Presentation #103.06 in the session The Sun and Solar System.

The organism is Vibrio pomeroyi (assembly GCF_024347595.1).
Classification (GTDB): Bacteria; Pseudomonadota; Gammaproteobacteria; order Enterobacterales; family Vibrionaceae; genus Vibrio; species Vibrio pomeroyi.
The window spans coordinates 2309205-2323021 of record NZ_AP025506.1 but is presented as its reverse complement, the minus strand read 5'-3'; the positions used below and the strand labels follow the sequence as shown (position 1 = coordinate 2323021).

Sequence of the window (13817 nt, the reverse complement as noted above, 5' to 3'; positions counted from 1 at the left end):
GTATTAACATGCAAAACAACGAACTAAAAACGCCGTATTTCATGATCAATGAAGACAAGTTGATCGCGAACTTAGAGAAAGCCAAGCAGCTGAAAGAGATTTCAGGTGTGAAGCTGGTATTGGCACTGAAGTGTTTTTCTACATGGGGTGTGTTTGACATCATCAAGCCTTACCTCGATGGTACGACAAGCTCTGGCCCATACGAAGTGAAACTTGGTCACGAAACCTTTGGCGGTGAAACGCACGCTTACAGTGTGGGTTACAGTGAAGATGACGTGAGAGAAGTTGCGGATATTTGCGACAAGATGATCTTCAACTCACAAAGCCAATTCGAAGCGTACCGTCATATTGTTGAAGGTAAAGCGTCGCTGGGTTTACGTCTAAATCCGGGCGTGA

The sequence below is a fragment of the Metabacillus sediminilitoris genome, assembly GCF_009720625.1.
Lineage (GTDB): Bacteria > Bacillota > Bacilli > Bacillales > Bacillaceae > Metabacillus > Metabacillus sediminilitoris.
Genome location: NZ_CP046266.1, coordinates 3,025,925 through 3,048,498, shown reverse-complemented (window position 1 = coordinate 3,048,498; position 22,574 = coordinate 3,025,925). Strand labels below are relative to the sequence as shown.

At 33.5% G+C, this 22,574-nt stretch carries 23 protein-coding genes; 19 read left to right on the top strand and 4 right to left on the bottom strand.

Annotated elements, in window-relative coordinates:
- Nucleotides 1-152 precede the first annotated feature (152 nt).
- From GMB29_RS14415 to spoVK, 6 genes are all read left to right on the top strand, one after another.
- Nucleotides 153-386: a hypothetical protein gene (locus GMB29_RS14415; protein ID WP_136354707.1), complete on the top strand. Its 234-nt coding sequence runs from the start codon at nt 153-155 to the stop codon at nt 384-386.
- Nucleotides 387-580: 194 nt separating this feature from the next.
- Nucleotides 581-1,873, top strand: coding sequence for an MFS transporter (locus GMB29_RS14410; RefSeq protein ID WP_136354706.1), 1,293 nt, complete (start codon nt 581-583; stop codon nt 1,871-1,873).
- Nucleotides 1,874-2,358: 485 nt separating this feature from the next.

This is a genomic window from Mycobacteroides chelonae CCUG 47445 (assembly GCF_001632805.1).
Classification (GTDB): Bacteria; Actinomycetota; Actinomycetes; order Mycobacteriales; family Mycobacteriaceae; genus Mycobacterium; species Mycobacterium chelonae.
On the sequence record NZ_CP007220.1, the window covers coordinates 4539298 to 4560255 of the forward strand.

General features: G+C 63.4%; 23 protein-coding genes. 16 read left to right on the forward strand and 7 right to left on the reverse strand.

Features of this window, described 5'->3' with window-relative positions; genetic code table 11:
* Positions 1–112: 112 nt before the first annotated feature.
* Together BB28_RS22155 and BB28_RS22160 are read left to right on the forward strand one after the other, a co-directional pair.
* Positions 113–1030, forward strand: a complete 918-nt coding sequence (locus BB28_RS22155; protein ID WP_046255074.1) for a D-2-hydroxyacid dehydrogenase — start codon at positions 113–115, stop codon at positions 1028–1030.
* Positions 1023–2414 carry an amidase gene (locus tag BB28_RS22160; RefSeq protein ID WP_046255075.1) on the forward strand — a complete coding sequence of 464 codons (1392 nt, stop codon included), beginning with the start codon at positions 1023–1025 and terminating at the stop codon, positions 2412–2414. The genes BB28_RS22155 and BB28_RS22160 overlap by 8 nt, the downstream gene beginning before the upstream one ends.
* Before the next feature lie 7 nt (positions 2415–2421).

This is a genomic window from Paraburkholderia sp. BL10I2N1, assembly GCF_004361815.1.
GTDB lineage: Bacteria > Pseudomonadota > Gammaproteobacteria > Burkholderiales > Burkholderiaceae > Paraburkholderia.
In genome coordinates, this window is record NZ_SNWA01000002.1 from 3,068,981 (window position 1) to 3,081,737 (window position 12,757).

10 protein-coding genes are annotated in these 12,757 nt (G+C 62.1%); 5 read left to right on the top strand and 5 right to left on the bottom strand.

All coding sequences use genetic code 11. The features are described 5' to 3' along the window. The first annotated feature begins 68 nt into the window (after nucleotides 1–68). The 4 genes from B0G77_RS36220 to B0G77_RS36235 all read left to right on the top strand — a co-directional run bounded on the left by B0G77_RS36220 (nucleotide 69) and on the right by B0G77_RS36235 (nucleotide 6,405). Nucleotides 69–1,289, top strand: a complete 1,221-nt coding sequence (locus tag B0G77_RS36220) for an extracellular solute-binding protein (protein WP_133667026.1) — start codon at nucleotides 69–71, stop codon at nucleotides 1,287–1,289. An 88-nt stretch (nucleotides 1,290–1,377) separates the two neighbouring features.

A new low-frequency radio telescope has recently been constructed on the campus of SUNY Old Westbury, the All Sky Transient Radio Array (ASTRA). We will discuss the construction of the receiver and antenna system that make up the instrument and summarize ASTRA’s “first-light” observations of low-frequency radio transient emission from Jupiter and its moon Io. The moon Io is a planet-sized object orbiting Jupiter and is one of the most volcanically active objects in the solar system. This volcanic emission blasts large amounts of electrically charged dust into Io’s atmosphere, which is pulled into Jupiter’s strong magnetic field. The charged particles travel along the magnetic field’s lines in a cyclical pattern between the magnetic poles of Jupiter, and Io generates a strong intermittent low-frequency radio emission. The implications of these observations, understanding the Jovian system’s magnetic field, and Io’s volcanic activity will be discussed.